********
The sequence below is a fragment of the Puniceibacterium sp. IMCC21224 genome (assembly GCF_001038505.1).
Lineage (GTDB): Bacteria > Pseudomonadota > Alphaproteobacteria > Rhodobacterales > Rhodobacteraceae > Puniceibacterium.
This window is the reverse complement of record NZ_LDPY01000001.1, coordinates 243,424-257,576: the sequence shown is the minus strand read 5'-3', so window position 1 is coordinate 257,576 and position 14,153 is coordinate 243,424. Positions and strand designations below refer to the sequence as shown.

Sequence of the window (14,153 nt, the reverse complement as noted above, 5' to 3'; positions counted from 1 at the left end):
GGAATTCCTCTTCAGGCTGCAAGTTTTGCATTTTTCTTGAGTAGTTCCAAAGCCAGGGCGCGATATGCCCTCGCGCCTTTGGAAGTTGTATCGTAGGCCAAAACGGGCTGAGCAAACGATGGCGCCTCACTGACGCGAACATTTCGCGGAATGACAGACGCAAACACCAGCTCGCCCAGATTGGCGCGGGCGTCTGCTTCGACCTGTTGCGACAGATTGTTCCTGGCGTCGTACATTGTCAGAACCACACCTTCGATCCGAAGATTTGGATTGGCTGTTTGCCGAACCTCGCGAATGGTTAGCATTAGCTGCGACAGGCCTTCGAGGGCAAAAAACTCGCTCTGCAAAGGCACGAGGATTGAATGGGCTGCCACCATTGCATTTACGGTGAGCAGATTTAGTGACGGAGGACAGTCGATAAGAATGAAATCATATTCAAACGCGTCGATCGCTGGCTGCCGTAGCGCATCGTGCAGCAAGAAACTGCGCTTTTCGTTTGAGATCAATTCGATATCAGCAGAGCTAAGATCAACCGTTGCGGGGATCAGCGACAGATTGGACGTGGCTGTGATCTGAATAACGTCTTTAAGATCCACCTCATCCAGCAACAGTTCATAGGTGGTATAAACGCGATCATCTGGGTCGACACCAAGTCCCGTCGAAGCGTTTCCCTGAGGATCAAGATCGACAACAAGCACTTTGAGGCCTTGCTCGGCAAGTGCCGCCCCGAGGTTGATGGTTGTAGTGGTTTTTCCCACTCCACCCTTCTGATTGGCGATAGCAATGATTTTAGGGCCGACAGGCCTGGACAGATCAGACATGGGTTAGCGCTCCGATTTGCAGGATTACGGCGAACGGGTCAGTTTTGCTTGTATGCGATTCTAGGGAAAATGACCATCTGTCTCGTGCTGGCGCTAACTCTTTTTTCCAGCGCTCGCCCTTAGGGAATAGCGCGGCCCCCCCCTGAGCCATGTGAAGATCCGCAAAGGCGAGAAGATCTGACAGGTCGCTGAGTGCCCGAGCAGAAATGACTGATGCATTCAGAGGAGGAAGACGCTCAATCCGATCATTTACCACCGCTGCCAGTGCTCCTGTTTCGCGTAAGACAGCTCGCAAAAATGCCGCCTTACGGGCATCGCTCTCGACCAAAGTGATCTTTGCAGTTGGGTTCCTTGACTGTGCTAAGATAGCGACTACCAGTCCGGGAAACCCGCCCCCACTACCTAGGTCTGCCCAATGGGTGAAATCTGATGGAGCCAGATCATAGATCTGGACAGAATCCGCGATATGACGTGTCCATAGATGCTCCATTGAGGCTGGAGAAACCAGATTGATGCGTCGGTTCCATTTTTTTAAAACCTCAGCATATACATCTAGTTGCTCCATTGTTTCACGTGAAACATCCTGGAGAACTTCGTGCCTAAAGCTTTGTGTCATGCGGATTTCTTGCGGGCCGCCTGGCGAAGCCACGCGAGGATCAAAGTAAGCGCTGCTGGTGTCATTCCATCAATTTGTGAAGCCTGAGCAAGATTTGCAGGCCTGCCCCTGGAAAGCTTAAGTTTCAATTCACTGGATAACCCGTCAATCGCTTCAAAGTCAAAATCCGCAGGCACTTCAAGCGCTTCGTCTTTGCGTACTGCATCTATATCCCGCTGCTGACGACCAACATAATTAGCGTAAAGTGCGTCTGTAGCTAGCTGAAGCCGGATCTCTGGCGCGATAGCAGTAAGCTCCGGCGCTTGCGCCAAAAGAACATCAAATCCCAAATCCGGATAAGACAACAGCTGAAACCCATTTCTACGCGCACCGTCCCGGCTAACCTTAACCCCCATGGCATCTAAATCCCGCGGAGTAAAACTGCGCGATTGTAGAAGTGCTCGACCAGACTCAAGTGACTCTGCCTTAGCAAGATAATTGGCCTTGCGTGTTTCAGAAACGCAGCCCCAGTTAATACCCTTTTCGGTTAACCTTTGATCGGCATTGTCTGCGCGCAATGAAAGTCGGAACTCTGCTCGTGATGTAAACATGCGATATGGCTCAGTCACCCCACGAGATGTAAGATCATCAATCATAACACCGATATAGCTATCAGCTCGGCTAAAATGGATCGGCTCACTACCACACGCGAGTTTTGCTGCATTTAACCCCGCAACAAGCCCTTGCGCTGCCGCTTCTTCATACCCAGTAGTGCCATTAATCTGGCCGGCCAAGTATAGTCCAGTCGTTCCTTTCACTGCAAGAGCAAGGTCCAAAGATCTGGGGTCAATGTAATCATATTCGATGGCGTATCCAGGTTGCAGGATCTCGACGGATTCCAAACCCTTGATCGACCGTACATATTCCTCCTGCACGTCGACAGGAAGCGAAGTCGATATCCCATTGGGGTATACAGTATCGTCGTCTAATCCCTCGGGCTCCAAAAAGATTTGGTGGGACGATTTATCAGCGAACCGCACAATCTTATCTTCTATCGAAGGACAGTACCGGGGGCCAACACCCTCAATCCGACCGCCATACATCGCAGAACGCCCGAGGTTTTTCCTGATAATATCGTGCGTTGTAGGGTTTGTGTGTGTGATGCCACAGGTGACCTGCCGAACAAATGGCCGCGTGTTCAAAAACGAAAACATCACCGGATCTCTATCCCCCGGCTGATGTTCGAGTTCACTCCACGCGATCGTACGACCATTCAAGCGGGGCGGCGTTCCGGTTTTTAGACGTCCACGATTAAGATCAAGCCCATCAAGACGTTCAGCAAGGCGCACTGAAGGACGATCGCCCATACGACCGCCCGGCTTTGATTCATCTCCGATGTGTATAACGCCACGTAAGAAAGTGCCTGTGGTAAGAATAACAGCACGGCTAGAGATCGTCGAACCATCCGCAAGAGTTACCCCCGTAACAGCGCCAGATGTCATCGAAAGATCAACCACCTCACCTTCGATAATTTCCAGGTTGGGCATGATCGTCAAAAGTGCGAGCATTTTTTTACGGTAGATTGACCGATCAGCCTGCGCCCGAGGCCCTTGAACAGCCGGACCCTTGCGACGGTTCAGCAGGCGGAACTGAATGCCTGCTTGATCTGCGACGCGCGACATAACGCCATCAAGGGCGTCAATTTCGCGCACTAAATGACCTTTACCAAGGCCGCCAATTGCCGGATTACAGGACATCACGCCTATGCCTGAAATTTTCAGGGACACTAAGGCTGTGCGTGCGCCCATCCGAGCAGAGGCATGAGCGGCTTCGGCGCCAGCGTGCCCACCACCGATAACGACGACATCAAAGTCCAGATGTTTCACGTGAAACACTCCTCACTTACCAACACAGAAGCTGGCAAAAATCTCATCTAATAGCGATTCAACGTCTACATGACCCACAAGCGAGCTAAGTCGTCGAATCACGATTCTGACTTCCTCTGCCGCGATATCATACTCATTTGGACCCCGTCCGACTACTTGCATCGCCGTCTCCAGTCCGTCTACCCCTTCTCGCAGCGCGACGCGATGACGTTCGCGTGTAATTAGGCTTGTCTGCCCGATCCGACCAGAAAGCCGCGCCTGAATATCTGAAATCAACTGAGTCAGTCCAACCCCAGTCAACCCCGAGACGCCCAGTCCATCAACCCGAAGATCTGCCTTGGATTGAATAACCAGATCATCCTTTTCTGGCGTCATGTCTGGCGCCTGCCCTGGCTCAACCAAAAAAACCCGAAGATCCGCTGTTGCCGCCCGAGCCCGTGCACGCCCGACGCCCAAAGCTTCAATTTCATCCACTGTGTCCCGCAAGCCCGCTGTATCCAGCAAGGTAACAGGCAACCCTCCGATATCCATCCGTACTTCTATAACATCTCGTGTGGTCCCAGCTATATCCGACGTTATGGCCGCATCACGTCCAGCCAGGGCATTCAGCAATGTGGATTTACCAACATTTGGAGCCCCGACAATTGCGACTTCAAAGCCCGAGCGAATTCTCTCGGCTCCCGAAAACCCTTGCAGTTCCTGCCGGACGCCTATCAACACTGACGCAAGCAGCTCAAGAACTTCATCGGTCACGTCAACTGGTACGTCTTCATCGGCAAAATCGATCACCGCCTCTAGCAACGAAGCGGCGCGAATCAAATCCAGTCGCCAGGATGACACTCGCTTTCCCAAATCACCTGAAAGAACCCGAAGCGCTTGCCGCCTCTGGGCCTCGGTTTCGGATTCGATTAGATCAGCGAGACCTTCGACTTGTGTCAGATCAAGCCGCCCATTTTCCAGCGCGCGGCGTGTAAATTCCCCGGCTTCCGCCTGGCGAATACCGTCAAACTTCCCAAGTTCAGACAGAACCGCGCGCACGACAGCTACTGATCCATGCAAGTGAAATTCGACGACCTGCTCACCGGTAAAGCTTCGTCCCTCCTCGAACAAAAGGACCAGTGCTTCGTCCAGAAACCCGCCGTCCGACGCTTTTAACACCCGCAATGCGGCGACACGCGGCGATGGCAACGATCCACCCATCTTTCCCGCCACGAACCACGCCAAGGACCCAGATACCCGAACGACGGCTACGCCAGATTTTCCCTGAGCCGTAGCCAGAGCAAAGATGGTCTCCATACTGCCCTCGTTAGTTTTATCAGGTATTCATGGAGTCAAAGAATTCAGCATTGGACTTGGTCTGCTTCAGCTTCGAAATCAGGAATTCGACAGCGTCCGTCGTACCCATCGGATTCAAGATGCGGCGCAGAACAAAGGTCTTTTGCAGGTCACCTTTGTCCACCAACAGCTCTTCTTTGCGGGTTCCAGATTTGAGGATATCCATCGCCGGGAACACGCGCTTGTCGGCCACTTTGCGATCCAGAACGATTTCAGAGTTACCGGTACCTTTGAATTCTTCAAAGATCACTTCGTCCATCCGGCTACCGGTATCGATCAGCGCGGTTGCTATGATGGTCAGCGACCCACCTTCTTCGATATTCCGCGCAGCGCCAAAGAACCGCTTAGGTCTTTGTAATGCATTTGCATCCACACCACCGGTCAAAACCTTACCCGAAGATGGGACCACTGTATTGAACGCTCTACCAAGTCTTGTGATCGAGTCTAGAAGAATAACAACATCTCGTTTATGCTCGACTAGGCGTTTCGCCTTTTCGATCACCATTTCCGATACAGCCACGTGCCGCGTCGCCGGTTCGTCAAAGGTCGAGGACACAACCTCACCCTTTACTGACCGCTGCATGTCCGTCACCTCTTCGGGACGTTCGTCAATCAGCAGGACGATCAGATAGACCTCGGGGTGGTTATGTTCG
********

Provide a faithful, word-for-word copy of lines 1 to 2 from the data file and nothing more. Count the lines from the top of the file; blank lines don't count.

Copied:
The sequence below is a fragment of the Puniceibacterium sp. IMCC21224 genome (assembly GCF_001038505.1).
Lineage (GTDB): Bacteria > Pseudomonadota > Alphaproteobacteria > Rhodobacterales > Rhodobacteraceae > Puniceibacterium.